Roseland Cottage

The Presidents’ Room

sun filled pink room with pink rug, bed with tall carved headboard, day bed at foot of bed

The Bowen family called this room The Presidents’ Room in honor of the three presidents who stayed at Roseland Cottage and slept in this room: Rutherford B. Hayes, Benjamin Harrison, and William McKinley. This was an excellent guest room. Open windows provided a cooling cross-breeze, the front windows offered an excellent view of the parterre garden, and the best staff quarters at Roseland Cottage connect to this room through the door on the left. Anyone traveling with the President would be comfortable staying in the staff room.

pink room with bureau with mirror, two doors in corner with pointed arch panels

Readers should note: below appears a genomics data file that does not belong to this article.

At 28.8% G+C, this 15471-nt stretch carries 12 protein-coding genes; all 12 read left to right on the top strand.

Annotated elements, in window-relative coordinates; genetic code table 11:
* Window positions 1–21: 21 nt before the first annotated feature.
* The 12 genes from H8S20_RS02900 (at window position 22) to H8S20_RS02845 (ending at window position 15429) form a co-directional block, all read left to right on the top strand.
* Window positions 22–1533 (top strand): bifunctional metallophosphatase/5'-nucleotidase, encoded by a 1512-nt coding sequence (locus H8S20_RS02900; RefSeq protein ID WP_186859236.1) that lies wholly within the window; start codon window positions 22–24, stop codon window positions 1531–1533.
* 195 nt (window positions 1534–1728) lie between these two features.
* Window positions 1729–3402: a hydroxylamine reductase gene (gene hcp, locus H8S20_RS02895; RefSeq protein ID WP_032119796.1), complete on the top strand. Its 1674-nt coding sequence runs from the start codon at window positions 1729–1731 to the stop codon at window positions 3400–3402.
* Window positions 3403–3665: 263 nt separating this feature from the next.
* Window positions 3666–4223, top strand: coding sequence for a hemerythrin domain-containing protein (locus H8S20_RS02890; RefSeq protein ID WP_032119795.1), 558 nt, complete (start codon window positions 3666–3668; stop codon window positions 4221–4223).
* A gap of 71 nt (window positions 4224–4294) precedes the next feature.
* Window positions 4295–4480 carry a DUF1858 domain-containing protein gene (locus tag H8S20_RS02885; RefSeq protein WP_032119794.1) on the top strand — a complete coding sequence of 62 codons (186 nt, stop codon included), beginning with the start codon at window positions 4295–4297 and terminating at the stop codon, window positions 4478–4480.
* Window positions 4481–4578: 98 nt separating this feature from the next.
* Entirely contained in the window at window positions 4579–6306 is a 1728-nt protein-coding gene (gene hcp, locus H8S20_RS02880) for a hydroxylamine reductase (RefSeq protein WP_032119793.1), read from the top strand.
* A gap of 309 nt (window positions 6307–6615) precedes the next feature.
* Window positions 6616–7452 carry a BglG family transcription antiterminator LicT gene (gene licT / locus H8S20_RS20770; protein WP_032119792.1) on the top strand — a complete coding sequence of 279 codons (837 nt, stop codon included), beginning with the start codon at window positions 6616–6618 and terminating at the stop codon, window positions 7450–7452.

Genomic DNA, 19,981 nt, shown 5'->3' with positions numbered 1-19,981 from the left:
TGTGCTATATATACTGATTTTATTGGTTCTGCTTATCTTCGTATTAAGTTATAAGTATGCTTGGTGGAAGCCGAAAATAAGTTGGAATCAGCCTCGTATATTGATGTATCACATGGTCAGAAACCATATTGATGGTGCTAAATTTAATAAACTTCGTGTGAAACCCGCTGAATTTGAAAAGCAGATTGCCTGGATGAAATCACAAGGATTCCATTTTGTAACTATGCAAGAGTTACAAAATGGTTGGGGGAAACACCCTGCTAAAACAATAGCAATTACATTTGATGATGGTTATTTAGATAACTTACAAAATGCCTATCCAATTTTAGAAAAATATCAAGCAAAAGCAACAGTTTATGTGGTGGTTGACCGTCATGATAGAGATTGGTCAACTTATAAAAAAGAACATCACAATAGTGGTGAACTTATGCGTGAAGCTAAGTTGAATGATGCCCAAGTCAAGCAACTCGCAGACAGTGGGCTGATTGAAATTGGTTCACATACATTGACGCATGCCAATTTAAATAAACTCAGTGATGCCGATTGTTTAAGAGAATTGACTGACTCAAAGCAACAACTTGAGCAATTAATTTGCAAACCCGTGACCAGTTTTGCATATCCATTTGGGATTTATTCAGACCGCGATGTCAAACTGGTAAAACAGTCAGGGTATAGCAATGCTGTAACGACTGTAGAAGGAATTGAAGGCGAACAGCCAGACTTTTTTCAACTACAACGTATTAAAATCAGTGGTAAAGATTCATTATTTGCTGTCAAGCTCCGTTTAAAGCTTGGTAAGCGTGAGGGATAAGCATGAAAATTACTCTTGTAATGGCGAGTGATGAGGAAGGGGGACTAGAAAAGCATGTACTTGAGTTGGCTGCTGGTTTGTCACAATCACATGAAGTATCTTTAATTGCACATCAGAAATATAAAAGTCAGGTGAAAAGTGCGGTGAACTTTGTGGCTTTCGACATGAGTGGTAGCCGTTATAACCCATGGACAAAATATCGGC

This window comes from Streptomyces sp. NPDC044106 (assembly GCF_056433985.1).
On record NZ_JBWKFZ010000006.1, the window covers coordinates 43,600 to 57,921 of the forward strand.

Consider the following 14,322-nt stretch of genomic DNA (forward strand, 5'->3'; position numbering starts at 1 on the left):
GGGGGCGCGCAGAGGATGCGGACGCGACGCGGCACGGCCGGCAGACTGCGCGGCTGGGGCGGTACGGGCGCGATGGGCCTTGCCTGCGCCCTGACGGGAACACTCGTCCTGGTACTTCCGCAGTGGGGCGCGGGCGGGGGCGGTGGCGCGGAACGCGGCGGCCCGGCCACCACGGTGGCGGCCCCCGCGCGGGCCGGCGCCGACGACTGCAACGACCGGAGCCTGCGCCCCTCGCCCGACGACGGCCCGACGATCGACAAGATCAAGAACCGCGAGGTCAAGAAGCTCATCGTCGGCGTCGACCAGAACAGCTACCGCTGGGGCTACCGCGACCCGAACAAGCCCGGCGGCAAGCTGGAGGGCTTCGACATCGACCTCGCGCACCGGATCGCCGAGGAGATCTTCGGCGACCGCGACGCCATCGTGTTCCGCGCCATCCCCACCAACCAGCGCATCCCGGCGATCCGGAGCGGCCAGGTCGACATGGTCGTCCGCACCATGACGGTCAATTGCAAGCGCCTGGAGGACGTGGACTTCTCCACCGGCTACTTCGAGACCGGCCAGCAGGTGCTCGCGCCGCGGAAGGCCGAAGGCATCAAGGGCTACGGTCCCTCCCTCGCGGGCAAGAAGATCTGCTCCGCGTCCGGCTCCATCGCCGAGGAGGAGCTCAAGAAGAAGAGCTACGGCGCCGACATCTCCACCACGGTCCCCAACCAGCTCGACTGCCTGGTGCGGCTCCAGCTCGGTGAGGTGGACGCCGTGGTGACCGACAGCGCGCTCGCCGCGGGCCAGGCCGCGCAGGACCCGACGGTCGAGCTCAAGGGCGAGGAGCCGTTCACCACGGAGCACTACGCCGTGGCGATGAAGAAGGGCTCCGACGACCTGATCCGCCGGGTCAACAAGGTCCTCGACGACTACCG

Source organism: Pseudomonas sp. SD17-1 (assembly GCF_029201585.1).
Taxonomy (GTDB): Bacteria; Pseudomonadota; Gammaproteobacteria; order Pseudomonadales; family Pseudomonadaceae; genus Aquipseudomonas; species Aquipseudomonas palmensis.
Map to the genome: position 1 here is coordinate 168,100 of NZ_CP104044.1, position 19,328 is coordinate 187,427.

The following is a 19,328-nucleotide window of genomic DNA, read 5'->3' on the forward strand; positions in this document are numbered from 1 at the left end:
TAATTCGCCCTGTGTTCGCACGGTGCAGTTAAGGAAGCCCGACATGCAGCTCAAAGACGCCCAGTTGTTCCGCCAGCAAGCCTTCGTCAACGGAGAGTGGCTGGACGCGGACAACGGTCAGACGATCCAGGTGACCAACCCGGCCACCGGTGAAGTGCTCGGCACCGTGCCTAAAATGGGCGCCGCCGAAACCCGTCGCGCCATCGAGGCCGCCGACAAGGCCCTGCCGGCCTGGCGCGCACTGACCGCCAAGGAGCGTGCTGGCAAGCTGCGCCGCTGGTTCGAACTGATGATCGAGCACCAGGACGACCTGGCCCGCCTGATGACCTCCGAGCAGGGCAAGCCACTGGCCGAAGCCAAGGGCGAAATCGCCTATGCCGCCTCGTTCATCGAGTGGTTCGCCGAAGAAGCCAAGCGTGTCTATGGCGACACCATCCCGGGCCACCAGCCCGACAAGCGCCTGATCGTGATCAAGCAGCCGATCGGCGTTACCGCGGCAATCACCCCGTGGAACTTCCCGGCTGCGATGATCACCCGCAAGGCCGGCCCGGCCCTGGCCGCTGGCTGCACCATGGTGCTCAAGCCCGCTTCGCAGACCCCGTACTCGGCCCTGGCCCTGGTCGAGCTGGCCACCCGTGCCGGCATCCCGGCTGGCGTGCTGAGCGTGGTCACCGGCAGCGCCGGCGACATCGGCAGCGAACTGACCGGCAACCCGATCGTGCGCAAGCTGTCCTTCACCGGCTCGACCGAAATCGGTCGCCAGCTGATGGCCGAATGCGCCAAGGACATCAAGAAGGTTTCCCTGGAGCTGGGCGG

We also associate this room with the Bowen daughters Mary, Grace, and Alice. We believe this was their room during summers in Woodstock. All three Bowen daughters attended Miss Porter’s School, a well-known girls’ academy in Farmington, Connecticut. It served a similar purpose for the daughters as Yale did for the sons: life-long social connections were made there. The room would have been papered when the girls were at Roseland Cottage. It was probably painted pink in the twentieth century, perhaps by Constance Holt. While some now associate pink with girls, that association started in the early twentieth century. In fact, when colors were first associated with gender, pink was often thought of as a strong, masculine color, and blue was thought to be more delicate, and appropriate for girls.